A few months ago, reports described the property market as being ‘Covid crippled’, with a grim future ahead. Yet just a week or so into the new year, I feel confident in saying there are plenty of reasons to be optimistic for 2021.
Looking at the markets there is still an abundance of stored capital looking for return, not least from overseas players. Brexit won’t impact UK property anywhere near as much as people may think. The deal with the EU will encourage confidence and will provide much needed certainty around this issue, buoying the appetite of international investors. This, paired with continuing low interest rates, will be a key recovery driver in 2021.
When it comes to commercial, there will of course be winners and losers within this extremely diverse sector. Contrary to popular opinion, offices are not dead, they are just going the way of retail in the sense that the sector is becoming increasingly polarised. Workspaces located in the right places which also offer a flexible tenancy model will see good uptake. In a somewhat unexpected development, the affectionately known Cheesegrater recently achieved a record office rent for the City of London, with Ukrainian energy company Dtek paying almost £110 per sq ft for the top floor of the building. Time will tell whether this is perhaps an early sign of dampened City transactional activity turning a corner after what has undoubtedly been a tough year for commercial owners and agents.
The logistics and big box sector will also perform this year. In 2020 the amount of warehouse space taken up by UK businesses was more than two thirds higher than in 2019, as pandemic restrictions accelerated the growth of online retail. With internet sales continuing to rise, we anticipate this growth to continue throughout 2021.
Of course, there have been problems brewing in the retail sector for a long time given the structural, long term shift to online retail and omnichannel. The rents and rates are simply too high to make them commercially viable for many potential occupiers in the long term. Looking forward, it’s clear the current system of rateable value will continue to contribute to further CVAs and insolvencies over the next 24 months and by virtue, prices will begin to fall.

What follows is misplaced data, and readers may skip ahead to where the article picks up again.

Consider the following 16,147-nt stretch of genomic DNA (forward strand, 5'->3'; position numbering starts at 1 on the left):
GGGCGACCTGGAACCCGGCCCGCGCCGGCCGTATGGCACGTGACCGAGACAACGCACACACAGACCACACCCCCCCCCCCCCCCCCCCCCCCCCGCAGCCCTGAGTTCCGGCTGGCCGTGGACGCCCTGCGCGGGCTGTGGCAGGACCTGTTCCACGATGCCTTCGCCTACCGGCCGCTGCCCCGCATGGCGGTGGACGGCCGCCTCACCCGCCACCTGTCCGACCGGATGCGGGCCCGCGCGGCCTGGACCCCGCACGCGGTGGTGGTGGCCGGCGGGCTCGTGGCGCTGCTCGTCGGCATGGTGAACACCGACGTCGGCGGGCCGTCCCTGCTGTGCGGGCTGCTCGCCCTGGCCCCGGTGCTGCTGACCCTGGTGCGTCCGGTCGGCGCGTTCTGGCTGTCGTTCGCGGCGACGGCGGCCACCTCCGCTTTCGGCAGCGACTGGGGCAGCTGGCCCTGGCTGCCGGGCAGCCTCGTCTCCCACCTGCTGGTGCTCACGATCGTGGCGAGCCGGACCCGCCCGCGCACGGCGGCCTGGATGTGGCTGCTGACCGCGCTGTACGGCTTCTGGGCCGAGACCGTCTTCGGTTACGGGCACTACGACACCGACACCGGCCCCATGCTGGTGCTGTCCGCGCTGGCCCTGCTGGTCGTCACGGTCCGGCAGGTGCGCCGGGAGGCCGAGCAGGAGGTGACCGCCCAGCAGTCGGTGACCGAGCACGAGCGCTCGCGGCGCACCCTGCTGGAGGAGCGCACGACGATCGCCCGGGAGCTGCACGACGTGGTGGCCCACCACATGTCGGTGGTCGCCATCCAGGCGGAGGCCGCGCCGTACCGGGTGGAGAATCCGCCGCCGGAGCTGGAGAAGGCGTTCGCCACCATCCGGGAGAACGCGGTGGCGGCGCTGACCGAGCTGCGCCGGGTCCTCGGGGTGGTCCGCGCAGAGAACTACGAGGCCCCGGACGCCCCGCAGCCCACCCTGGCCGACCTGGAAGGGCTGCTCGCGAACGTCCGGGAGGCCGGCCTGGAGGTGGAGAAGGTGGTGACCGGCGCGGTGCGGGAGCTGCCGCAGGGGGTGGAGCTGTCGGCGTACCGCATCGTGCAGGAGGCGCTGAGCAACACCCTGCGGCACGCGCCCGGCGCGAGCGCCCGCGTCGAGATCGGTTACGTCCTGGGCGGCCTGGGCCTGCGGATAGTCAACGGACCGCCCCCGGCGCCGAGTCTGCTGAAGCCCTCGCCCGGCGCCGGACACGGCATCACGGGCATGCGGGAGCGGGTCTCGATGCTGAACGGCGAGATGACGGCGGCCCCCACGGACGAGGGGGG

Looking at hospitality, it’s clear the fixed leasing model must be reviewed in this property asset class particularly if our much-loved restaurants, bars and event spaces are to survive and thrive, as the current model is harder to sustain when operators find themselves in times of uncertainty. To rectify this, we need to adopt a variable rent approach which will give the hospitality sector much needed resilience whilst aligning the interests of property owners and hospitality operators.
Amongst others, a key focus for Navana Property Group in 2021 will be build to rent. Purpose-built BTR housing is a relatively nascent concept, but we head into 2021 with many of the established owners and operators making moves in the space. You only have to look at the BTR figures to see it’s a growing market, with huge opportunities for developers and builders. Data from Q3 of 2020 shows there were 37,000 units under construction and around 84,000 in planning in the UK, and these figures really exemplify the pace of growth in the market and its potential. We’ve seen first-hand how more and more developers are looking to evolve their development, commercial and masterplanning models to accommodate the benefits BTR can bring to their developments and income, and the trend towards BTR certainly isn’t going to go away anytime soon, even in the post-pandemic world.